CMG: Studies of Sediment Gravity Flows
E. Bruce Pitman Principal Investigator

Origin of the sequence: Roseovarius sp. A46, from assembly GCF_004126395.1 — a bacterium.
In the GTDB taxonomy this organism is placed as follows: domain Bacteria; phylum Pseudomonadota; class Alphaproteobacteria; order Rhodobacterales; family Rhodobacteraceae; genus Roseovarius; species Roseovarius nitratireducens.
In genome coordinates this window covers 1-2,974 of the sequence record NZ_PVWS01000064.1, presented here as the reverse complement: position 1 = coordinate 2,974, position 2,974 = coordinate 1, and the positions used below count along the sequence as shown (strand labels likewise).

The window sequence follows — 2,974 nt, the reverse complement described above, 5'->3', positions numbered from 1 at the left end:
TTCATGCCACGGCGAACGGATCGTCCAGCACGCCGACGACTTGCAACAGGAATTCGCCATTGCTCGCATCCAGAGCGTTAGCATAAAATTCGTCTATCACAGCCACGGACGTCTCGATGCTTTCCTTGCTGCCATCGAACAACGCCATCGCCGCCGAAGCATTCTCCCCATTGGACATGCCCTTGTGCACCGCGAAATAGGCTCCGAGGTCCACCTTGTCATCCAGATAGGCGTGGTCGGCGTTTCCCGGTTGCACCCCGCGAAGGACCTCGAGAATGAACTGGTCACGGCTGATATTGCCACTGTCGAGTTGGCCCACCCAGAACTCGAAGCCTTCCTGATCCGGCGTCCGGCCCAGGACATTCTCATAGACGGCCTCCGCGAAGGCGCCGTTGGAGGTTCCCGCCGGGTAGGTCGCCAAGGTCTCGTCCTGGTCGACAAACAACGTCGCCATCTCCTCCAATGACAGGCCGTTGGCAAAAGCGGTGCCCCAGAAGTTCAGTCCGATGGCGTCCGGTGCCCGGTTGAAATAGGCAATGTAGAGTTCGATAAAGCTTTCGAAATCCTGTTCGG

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This project combines simulations of pyroclastic flows and surges and related gravity currents based on meshfree methods, together with modeling and analysis, all tested against lab and field data. The Least Squares Meshfree Method forms the core of a proposed particle-based computational method for simulations. Adaptivity - injecting new particle basis functions, increasing basis function order of approximation - will be introduced, allowing accurate resolution of free surfaces and other fundamental structures within the flows. Mathematical and computational modeling will extend the current Least Squares methodology to flows which are composed of a mixture of gas and grains, and to flows with significant thermal content. Mathematical analysis will elucidate the smoothing properties of the method, to ensure a robust and accurate simulation technology, and to enable translation of the method to other geophysical mass flow systems. Simulations will be validated against laboratory experiments, and its predictive efficacy tested against field results. In this way, mathematical theory and geological experiment together can develop a new approach to the mathematical modeling of geophysical flow systems.<br/><br/><br/>Pyroclastic flows are heavier-than-air gas-particle mixtures resulting from volcanic activity. Pyroclastic flows can travel at velocities from 10-100 m/sec, and can attain temperatures upwards of 1000 degrees C. Pyroclastic flows can have high density, and move down mountainsides and under water, or they can be of low density, and lift over mountains and across water. Because of their speed, temperature and volume, pyroclastic flows pose an enormous risk to populations within miles of the volcanic source. Evidence of their destructive power can be seen Mount St. Helens, WA, USA, Soufriere Hills Volcano, Montserrat, Mount Pinatubo, Phillipines, and Colima Volcano, Mexico, among other sites. Although pyroclastic flows and surges (basically a dilute pyroclastic flow) are carefully studied, a detailed understanding of the dynamics of the stratified, flowing material over natural topography is not in hand; predictive capability a scientifically-based assessment of what regions are at high risk is lacking. As scientists, it is important to be able to rationally assess risk and communicate the nature of that risk to local public safety officials. An interaction between science and society based on a clear understanding of the phenomenology leading to the construction of reasonable hazard risk maps will, hopefully, save lives. This program of mathematical and computational research, coupled with laboratory and field study, will better predict the speed and extent of pyroclastic flows and surges. These results will serve the public interest by aiding the production of trustworthy hazard risk maps.